In summary, these data will quantify over two years the annual uptake of CO2 through plant growth, and the annual loss of CO2 through respiration. Additionally, twice-monthly measurements of CH4 fluxes, and quantification of gasoline and fertilizer consumption needed to maintain the plots, will be used to complete carbon budgets for each treatment.
Objective 2 Methodology:
We will evaluate turf aesthetic quality, labor requirements and costs, and weed incidence in each treatment, to identify synergies and trade-offs with carbon sequestration.
Visual turfgrass quality and color ratings will be assessed monthly using the National Turfgrass Evaluation Program scale of 1-9, with 6 or greater considered acceptable. Weed populations will be measured in the spring, summer, fall and winter using the point intercept method and a 91 × 122 cm quadrant with 36 intersections. At these intersections the presence or absence of turfgrass, broadleaf weed, or grassy weed will be documented.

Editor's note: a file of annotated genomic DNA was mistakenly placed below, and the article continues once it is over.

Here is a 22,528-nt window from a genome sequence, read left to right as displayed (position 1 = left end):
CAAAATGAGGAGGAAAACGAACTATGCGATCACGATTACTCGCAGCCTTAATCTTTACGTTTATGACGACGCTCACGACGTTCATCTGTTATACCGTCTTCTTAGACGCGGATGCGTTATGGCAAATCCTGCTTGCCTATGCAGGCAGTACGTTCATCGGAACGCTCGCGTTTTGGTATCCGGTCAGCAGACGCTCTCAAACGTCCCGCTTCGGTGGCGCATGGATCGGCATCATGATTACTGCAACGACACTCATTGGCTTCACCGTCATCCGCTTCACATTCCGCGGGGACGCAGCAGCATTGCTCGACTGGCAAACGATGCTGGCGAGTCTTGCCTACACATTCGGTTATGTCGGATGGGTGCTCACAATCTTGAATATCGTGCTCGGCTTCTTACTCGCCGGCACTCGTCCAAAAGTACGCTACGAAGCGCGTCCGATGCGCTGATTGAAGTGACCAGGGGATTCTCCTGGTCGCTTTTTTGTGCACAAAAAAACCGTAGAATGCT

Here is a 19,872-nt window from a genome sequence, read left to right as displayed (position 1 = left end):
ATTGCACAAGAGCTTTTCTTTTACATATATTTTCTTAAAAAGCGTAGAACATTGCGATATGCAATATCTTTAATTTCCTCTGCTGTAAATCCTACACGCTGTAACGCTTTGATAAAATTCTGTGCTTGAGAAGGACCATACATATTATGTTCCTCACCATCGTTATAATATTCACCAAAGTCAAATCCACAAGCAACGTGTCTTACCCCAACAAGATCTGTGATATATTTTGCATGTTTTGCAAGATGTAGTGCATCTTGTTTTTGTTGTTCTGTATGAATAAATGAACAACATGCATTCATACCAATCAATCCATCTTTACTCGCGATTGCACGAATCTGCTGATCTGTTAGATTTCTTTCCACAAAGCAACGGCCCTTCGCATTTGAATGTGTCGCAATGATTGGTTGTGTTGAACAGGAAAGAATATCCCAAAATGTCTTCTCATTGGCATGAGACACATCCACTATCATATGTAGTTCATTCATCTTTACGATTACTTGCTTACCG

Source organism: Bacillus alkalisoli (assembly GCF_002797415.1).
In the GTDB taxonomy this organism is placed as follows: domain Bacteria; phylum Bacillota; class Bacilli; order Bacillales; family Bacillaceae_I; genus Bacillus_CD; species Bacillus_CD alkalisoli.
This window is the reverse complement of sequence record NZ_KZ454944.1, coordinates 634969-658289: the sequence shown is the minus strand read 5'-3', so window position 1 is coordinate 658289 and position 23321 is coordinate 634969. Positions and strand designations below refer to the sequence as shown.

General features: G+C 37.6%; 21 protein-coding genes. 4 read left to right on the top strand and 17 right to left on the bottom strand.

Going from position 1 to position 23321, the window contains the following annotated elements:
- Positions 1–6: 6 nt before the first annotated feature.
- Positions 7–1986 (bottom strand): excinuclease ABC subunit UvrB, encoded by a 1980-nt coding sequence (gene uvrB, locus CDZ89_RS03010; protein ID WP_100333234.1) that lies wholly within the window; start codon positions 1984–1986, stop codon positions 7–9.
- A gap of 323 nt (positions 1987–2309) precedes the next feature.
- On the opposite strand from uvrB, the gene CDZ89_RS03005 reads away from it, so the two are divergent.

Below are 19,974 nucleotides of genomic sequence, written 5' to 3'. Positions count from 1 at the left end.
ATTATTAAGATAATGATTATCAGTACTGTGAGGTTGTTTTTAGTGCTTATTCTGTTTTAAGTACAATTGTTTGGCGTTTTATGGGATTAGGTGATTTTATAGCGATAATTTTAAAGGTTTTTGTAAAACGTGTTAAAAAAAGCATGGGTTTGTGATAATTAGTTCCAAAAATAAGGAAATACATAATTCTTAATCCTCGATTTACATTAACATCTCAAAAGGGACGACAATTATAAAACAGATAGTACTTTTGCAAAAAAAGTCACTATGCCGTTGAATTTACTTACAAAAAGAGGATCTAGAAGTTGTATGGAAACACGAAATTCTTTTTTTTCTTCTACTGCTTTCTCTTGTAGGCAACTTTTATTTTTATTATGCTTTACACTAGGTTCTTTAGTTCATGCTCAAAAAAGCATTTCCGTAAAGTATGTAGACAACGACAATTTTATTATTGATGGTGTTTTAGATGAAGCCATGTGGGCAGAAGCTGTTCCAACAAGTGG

Objective 3 Methodology:
Findings from this research will be presented at several outreach events that are regularly hosted or attended by the OSU Turfgrass program. These include the Oregon Golf Course Superintendents Annual Meeting, the Oregon Sports Turf Mangers Association Annual Meeting, the Northwest Turf Association Meetings, the Annual Oregon Seed Association Meeting, Master Gardener Training, School IPM Coordinator Annual Training, and “OSU Turf Field Day” held annually in September in Corvallis, OR.
Findings (2021) – Objective 1 and 2
As expected, the CO2 flux rate of turfgrass ecosystem varied by season. In general, higher CO2 assimilation rates were observed in the winter/spring for mowing, irrigation, and fertilization trials compared to rates measured in summer (Figure 1, 2 and 3).
Mowing frequency had no significant effect on CO2, whereas mowing at 2 inches (5.1 cm) had higher assimilation, quantified using net ecosystem CO2 exchange, than mowing at 4 inches (10.2 cm), such effect only occurred in Jan and once in May (Figure 1).